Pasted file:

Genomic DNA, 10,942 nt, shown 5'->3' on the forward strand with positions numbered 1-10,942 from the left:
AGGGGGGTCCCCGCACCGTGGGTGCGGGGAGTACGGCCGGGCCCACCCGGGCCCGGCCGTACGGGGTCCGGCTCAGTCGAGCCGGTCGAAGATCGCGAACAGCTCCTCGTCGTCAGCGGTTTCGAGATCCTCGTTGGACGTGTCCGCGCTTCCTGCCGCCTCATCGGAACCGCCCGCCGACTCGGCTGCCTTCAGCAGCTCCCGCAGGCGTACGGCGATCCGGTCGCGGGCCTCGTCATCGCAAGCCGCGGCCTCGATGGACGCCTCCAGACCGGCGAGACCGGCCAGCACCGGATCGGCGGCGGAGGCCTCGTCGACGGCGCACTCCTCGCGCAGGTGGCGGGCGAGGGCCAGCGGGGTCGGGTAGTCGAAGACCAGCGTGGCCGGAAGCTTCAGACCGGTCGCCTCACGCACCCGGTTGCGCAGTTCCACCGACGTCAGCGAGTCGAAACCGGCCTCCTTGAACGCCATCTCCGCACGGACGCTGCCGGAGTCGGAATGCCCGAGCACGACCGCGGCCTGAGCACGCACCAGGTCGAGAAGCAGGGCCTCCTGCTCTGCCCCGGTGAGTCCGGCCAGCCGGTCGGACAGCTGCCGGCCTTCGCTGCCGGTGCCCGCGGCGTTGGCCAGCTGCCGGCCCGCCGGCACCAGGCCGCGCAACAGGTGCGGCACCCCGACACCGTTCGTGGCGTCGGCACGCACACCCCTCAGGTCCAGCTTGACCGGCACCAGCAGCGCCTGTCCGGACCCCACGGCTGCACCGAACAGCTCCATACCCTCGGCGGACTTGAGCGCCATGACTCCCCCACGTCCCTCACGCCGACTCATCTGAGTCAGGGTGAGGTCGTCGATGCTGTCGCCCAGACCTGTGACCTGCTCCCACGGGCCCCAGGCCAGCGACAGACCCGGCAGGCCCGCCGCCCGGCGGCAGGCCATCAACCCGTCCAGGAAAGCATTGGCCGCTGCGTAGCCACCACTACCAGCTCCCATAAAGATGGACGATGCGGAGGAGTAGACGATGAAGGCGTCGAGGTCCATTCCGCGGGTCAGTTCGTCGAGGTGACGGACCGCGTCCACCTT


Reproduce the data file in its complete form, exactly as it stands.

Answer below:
Genomic DNA, 10,942 nt, shown 5'->3' on the forward strand with positions numbered 1-10,942 from the left:
AGGGGGGTCCCCGCACCGTGGGTGCGGGGAGTACGGCCGGGCCCACCCGGGCCCGGCCGTACGGGGTCCGGCTCAGTCGAGCCGGTCGAAGATCGCGAACAGCTCCTCGTCGTCAGCGGTTTCGAGATCCTCGTTGGACGTGTCCGCGCTTCCTGCCGCCTCATCGGAACCGCCCGCCGACTCGGCTGCCTTCAGCAGCTCCCGCAGGCGTACGGCGATCCGGTCGCGGGCCTCGTCATCGCAAGCCGCGGCCTCGATGGACGCCTCCAGACCGGCGAGACCGGCCAGCACCGGATCGGCGGCGGAGGCCTCGTCGACGGCGCACTCCTCGCGCAGGTGGCGGGCGAGGGCCAGCGGGGTCGGGTAGTCGAAGACCAGCGTGGCCGGAAGCTTCAGACCGGTCGCCTCACGCACCCGGTTGCGCAGTTCCACCGACGTCAGCGAGTCGAAACCGGCCTCCTTGAACGCCATCTCCGCACGGACGCTGCCGGAGTCGGAATGCCCGAGCACGACCGCGGCCTGAGCACGCACCAGGTCGAGAAGCAGGGCCTCCTGCTCTGCCCCGGTGAGTCCGGCCAGCCGGTCGGACAGCTGCCGGCCTTCGCTGCCGGTGCCCGCGGCGTTGGCCAGCTGCCGGCCCGCCGGCACCAGGCCGCGCAACAGGTGCGGCACCCCGACACCGTTCGTGGCGTCGGCACGCACACCCCTCAGGTCCAGCTTGACCGGCACCAGCAGCGCCTGTCCGGACCCCACGGCTGCACCGAACAGCTCCATACCCTCGGCGGACTTGAGCGCCATGACTCCCCCACGTCCCTCACGCCGACTCATCTGAGTCAGGGTGAGGTCGTCGATGCTGTCGCCCAGACCTGTGACCTGCTCCCACGGGCCCCAGGCCAGCGACAGACCCGGCAGGCCCGCCGCCCGGCGGCAGGCCATCAACCCGTCCAGGAAAGCATTGGCCGCTGCGTAGCCACCACTACCAGCTCCCATAAAGATGGACGATGCGGAGGAGTAGACGATGAAGGCGTCGAGGTCCATTCCGCGGGTCAGTTCGTCGAGGTGACGGACCGCGTCCACCTT